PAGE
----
Battle for the Jug Prediction

As Michigan and Minnesota prepare to meet for the 100th time Saturday in Ann Arbor, questions still surround the Michigan program and the direction Team 134 is heading. After two less than stellar performances against a couple of the more putrid teams in college football, a bye week couldn’t have come at a better time.

The same Devin Gardner who showed absolute brilliance Under the lights against Notre Dame, sans an ill advised pick 6 while being pressured, has turned the ball over 7 times total the past two weeks. Part can be attributed to inexperience, part due to sub par performance in the interior of the offensive line, but most importantly, Devin has played like a player that feels like he has to do it all. There were times scattered throughout the game at UCONN, where Devin just looked scared. He was aiming the ball, instead of throwing it. He looked quite simply like a quarterback who felt like he had to make the perfect pass.

Up front it appears that there will be a shakeup , with Graham Glasgow sliding over from guard to center, and RS Sophomore Chris Bryant entering the lineup at guard. Many reports coming in fall camp had Bryant starting before an injury slowed him. Michigan will likely give up some of the stretch runs, and try to pound between the tackles a bit more. There is no doubt that it may take some time to get acclimated but it gives Michigan a much better chance to keep Devin out of the 3rd and long situations which have resulted many of his turnovers. There is non doubt that this offense has potential to be explosive, if it can gain positive yards on first and second down and reduce their turnovers significantly.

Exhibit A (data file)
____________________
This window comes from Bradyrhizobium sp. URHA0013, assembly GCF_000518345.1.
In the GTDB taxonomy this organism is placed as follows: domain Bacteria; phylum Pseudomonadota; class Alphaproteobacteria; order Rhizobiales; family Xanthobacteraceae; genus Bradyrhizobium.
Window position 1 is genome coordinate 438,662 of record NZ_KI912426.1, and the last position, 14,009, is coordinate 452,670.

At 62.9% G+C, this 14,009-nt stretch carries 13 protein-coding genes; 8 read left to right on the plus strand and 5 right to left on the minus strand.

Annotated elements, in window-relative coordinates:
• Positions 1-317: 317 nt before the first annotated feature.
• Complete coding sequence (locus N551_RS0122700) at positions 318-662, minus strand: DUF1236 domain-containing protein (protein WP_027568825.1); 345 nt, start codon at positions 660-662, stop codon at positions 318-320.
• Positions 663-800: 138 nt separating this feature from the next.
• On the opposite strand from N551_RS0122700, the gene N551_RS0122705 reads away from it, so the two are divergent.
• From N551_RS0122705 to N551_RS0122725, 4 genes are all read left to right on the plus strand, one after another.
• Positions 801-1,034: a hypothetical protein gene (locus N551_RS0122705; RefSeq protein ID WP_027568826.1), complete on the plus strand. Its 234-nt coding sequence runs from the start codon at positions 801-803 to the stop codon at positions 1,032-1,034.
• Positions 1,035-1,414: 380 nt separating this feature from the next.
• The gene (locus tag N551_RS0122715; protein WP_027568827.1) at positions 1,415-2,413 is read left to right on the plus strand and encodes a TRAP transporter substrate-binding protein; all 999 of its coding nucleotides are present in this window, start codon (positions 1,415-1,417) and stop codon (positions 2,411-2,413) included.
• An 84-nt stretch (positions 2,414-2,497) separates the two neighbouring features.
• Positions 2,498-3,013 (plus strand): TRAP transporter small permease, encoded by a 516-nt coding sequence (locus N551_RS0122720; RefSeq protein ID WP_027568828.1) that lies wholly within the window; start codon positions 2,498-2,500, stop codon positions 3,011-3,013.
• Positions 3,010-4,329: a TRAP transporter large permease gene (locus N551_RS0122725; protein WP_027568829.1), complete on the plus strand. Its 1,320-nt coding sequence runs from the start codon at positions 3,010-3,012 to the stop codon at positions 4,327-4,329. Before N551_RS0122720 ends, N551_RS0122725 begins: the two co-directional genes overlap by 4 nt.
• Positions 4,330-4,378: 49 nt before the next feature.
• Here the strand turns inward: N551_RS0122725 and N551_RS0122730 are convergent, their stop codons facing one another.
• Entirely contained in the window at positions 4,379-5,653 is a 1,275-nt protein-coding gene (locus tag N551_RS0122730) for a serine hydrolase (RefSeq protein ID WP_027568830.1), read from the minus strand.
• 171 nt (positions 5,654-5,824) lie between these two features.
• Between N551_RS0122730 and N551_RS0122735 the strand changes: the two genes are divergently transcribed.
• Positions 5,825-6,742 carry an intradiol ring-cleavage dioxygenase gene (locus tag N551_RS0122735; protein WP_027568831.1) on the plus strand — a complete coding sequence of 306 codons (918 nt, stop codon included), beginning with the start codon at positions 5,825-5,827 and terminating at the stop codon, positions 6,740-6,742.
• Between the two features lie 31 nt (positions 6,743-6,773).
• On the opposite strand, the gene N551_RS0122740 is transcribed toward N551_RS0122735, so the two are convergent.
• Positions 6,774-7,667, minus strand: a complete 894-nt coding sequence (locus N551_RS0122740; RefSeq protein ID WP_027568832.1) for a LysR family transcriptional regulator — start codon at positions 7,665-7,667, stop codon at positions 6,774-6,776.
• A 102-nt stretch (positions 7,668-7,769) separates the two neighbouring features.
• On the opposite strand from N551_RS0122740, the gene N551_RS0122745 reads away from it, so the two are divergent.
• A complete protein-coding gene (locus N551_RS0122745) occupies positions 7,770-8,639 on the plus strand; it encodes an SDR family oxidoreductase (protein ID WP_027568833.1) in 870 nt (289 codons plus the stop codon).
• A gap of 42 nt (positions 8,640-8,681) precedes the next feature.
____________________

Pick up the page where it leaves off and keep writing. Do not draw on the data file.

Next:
On the defensive side of the ball, there have been some bright spots, even with the offense putting them in sudden change situations time and time again. It’s a fast and aggressive team, and while they seem to play more of a bend but don’t break style, they tighten up when the field is tilted to their side. It’s got playmakers, albeit inexperienced ones, and needs reps. It will also greatly benefit when Jake Ryan returns at some point this month. I think at some point Mattison will take them back to basics, and try more to keep it simple. Some of the inexperience in the secondary have limited his ability to dial up blitzes from all over, and when teams play max protect and have 6-7 guys staying in to block, generating pass rush has been difficult when they rush 4. Some of that will change when Ryan returns.